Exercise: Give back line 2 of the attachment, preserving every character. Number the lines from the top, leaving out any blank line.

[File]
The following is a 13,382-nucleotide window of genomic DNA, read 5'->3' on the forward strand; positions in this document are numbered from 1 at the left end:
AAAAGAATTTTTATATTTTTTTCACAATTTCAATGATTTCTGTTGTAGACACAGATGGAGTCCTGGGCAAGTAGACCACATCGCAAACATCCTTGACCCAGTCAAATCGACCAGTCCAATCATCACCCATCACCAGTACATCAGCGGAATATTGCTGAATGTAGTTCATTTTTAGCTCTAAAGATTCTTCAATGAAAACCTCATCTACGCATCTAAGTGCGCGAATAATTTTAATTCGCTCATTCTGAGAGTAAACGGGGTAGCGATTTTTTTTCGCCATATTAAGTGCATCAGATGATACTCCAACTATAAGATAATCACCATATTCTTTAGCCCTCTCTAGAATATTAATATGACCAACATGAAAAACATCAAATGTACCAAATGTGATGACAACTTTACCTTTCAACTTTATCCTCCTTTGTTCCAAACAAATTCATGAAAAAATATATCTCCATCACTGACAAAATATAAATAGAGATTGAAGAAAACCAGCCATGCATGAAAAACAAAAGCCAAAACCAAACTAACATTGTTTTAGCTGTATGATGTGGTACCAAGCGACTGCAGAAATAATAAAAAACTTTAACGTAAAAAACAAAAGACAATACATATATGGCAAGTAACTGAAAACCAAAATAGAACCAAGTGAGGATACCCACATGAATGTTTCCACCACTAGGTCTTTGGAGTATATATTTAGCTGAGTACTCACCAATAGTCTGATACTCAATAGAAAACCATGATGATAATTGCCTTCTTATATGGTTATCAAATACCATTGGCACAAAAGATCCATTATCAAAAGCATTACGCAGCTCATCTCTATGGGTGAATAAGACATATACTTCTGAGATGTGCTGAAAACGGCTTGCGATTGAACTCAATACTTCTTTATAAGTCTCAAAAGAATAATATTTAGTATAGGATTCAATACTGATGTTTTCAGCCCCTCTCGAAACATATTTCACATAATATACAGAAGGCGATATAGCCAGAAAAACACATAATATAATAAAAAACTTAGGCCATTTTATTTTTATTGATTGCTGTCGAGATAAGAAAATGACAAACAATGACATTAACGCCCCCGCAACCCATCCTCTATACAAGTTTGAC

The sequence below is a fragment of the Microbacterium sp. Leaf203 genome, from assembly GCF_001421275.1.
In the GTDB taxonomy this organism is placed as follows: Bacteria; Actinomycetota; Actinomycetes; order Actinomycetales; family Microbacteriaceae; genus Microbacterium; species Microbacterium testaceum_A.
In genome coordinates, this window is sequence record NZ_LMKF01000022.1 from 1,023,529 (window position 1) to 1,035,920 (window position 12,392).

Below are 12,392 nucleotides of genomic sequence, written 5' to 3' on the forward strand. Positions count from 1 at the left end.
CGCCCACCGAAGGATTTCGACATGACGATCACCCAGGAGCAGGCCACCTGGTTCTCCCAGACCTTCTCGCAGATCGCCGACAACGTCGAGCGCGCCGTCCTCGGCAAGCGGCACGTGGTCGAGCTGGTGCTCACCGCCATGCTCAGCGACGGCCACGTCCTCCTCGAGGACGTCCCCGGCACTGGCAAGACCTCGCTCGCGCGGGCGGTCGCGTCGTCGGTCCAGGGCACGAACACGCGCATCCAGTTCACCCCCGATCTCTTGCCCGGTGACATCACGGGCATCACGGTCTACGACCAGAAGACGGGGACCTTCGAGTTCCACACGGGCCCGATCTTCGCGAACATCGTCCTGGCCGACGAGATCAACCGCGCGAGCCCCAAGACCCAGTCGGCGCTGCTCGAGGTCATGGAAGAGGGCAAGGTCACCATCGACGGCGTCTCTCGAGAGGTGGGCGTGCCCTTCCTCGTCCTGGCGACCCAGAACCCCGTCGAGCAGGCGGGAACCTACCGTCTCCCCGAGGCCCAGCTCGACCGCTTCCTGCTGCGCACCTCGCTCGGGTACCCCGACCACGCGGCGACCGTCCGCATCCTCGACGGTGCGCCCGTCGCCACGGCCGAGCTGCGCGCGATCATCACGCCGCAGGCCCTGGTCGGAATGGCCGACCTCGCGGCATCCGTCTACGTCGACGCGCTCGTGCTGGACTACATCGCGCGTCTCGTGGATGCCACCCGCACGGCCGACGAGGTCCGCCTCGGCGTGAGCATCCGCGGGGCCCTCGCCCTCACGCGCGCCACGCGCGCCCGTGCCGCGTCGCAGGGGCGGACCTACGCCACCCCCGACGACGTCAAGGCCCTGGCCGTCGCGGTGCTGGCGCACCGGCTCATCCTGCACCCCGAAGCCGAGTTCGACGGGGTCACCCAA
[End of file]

AAAAGAATTTTTATATTTTTTTCACAATTTCAATGATTTCTGTTGTAGACACAGATGGAGTCCTGGGCAAGTAGACCACATCGCAAACATCCTTGACCCAGTCAAATCGACCAGTCCAATCATCACCCATCACCAGTACATCAGCGGAATATTGCTGAATGTAGTTCATTTTTAGCTCTAAAGATTCTTCAATGAAAACCTCATCTACGCATCTAAGTGCGCGAATAATTTTAATTCGCTCATTCTGAGAGTAAACGGGGTAGCGATTTTTTTTCGCCATATTAAGTGCATCAGATGATACTCCAACTATAAGATAATCACCATATTCTTTAGCCCTCTCTAGAATATTAATATGACCAACATGAAAAACATCAAATGTACCAAATGTGATGACAACTTTACCTTTCAACTTTATCCTCCTTTGTTCCAAACAAATTCATGAAAAAATATATCTCCATCACTGACAAAATATAAATAGAGATTGAAGAAAACCAGCCATGCATGAAAAACAAAAGCCAAAACCAAACTAACATTGTTTTAGCTGTATGATGTGGTACCAAGCGACTGCAGAAATAATAAAAAACTTTAACGTAAAAAACAAAAGACAATACATATATGGCAAGTAACTGAAAACCAAAATAGAACCAAGTGAGGATACCCACATGAATGTTTCCACCACTAGGTCTTTGGAGTATATATTTAGCTGAGTACTCACCAATAGTCTGATACTCAATAGAAAACCATGATGATAATTGCCTTCTTATATGGTTATCAAATACCATTGGCACAAAAGATCCATTATCAAAAGCATTACGCAGCTCATCTCTATGGGTGAATAAGACATATACTTCTGAGATGTGCTGAAAACGGCTTGCGATTGAACTCAATACTTCTTTATAAGTCTCAAAAGAATAATATTTAGTATAGGATTCAATACTGATGTTTTCAGCCCCTCTCGAAACATATTTCACATAATATACAGAAGGCGATATAGCCAGAAAAACACATAATATAATAAAAAACTTAGGCCATTTTATTTTTATTGATTGCTGTCGAGATAAGAAAATGACAAACAATGACATTAACGCCCCCGCAACCCATCCTCTATACAAGTTTGAC